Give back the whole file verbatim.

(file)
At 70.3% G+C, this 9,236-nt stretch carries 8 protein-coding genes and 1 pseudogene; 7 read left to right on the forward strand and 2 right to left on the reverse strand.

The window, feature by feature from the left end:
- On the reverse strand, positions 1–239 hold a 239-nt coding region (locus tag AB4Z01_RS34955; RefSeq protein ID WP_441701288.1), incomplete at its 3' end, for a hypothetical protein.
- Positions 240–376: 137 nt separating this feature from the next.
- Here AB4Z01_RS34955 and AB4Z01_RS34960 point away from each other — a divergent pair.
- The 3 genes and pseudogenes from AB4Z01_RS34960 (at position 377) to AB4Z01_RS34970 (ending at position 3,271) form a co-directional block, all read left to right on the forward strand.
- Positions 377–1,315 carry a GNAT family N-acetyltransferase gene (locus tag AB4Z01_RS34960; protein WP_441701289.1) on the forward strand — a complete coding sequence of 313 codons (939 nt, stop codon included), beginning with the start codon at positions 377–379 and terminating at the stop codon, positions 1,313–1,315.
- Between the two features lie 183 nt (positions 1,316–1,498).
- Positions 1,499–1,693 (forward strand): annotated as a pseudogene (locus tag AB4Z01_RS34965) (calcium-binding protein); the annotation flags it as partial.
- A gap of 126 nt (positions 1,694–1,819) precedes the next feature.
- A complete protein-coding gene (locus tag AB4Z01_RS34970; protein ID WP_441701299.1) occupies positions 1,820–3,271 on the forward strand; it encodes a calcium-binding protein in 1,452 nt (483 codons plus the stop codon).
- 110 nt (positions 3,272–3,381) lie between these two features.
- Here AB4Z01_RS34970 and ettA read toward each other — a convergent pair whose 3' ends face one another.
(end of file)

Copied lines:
At 70.3% G+C, this 9,236-nt stretch carries 8 protein-coding genes and 1 pseudogene; 7 read left to right on the forward strand and 2 right to left on the reverse strand.

The window, feature by feature from the left end:
- On the reverse strand, positions 1–239 hold a 239-nt coding region (locus tag AB4Z01_RS34955; RefSeq protein ID WP_441701288.1), incomplete at its 3' end, for a hypothetical protein.
- Positions 240–376: 137 nt separating this feature from the next.
- Here AB4Z01_RS34955 and AB4Z01_RS34960 point away from each other — a divergent pair.
- The 3 genes and pseudogenes from AB4Z01_RS34960 (at position 377) to AB4Z01_RS34970 (ending at position 3,271) form a co-directional block, all read left to right on the forward strand.
- Positions 377–1,315 carry a GNAT family N-acetyltransferase gene (locus tag AB4Z01_RS34960; protein WP_441701289.1) on the forward strand — a complete coding sequence of 313 codons (939 nt, stop codon included), beginning with the start codon at positions 377–379 and terminating at the stop codon, positions 1,313–1,315.
- Between the two features lie 183 nt (positions 1,316–1,498).
- Positions 1,499–1,693 (forward strand): annotated as a pseudogene (locus tag AB4Z01_RS34965) (calcium-binding protein); the annotation flags it as partial.
- A gap of 126 nt (positions 1,694–1,819) precedes the next feature.
- A complete protein-coding gene (locus tag AB4Z01_RS34970; protein ID WP_441701299.1) occupies positions 1,820–3,271 on the forward strand; it encodes a calcium-binding protein in 1,452 nt (483 codons plus the stop codon).
- 110 nt (positions 3,272–3,381) lie between these two features.
- Here AB4Z01_RS34970 and ettA read toward each other — a convergent pair whose 3' ends face one another.